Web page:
CSA Exclusive: Daymond John keeps a shark’s-eye view on e-commerce

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CSA Exclusive: Daymond John keeps a shark’s-eye view on e-commerce

By Dan Berthiaume - 05/08/2019
Behind the scenes of the popular television show “Shark Tank,” Daymond John has a methodical and customer-centric view of e-commerce.

Chain Store Age recently interviewed Daymond John, founder, president and CEO of vertical fashion retailer Fubu and featured investor on ABC TV’s “Shark Tank,” about his advice for success in e-commerce. John, who built Fubu from an entrepreneurial venture running out of his mother’s home in Queens, N.Y., to a global, omnichannel enterprise which has earned more than $6 billion, stresses heavy focus on customer service and a slow but steady growth plan.

What do you look for in an e-commerce business as an investor?
I look at how they are retaining customer data and their analysis of their customers. How are they growing year-over-year and do they continue to improve their supply chain? Are they improving on getting goods quicker to the customer? Do they provide content to people and get them to be affiliate marketers?

What is the best e-commerce investment you ever made on Shark Tank?
Bombas Socks. When I invested, they were generating $800,000 in annual revenue, and five years later they are generating $100 million in annual revenue. Bombas mostly sells products via e-commerce, though they sell some in partnership with The Gap.

They’re [the founders of Bombas] are laser-sharp entrepreneurs who didn’t spread themselves too thin. Bombas’ data didn’t show they were ready to expand yet. Five years later, they are starting to sell t-shirts, and will probably eventually sell some other things. They over-supported their customers for five years and grew their market.

For every pair of socks Bombas sells, they give a pair to the homeless. Today’s customer wants to know how buying your product is helping. Charity taught me a lesson. I used to give to charitable organizations, but didn’t want to tell anyone. Now companies are marketing their charitable activities and saying, ‘look what I’m doing.’

What is the biggest single business lesson from your own career?
There are really two lessons – grow slow and find mentors. You should always grow slow and take your time. Also, find as many mentors as you can, there will be more than one. People don’t know what they don’t know. This is true in life too – take it slow and find people around you who you can ask for advice, because they have been there.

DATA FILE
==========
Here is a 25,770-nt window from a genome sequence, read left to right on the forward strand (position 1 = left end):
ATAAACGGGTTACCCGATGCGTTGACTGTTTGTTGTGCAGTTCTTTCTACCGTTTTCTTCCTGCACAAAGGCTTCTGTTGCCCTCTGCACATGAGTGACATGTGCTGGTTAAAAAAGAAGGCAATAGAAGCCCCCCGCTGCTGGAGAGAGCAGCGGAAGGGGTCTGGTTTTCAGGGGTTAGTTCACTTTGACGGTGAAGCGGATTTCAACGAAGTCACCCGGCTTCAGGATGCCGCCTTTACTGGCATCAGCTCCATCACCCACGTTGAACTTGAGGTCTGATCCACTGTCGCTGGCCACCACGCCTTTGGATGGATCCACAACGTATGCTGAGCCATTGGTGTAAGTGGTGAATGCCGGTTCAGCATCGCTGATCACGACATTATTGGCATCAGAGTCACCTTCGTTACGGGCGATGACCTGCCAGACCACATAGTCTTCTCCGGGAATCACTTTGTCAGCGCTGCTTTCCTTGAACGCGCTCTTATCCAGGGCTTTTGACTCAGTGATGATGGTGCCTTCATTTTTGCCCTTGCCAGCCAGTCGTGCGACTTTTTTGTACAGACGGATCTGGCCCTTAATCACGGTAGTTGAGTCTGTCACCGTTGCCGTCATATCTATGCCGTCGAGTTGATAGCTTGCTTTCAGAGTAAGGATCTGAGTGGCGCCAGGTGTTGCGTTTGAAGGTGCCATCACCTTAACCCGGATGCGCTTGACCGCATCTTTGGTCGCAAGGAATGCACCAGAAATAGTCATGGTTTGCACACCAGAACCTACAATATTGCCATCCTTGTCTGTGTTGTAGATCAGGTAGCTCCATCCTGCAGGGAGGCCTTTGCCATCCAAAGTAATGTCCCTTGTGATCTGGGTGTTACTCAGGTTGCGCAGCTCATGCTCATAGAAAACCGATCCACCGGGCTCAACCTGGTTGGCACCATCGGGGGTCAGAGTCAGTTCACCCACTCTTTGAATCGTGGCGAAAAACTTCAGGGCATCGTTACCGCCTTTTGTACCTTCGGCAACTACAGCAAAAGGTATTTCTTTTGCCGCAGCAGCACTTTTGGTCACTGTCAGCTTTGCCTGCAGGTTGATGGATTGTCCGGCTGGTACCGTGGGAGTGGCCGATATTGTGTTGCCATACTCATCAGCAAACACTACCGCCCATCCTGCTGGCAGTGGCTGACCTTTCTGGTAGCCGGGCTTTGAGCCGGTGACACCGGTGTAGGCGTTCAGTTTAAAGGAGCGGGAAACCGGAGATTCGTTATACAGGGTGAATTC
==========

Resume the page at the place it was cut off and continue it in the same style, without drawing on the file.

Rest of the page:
How can a small retailer benefit from entering e-commerce?
A small retailer has the advantage of having the touch and feel of their customer. You get to know them in a tight sense. You can spread that globally with e-commerce, once you have the proof of concept of dealing with people directly.

You can analyze data from people you’re selling to on the e-commerce side, and can see how many units of a product you sell at this number compared to that number. Customers won’t sign up for your mailers at the cash register and you don’t get to see where they go after they leave. However, with e-commerce, you can easily offer products that match or go with the products being purchased because you have data on what other people who bought that product also bought.

Hopefully, in a store, you are too busy to get to every customer. But e-commerce lets you convey a message to customers easily. It provides an easy way to follow up with content that pushes people to the store. You can say, ‘We’ll open a store and make a product available only to you at this price.’

How can a smaller retailer effectively compete with major e-commerce players?
Some of the big boys and girls are doing creative things. You need to know your strengths and weaknesses. Because you’re smaller, you can over-support with customer service.

Get people to want to work for you. Run a promotion where customers can submit 30-second videos, and the one with the best video gets special product pricing. Make customers your ambassadors through affiliate marketing.

Each challenge is different. The challenges will be different for a drug, fashion, or grocery retailer.

Editor’s Note: Daymond John will be hosting a special virtual conference on Instagram Live, “Daymond John x eBay Power Talk,” to offer small business owners tips and advice for success. On May 9 at 6:30 p.m. EDT, John will answer questions via his Instagram account that focus on e-commerce growth.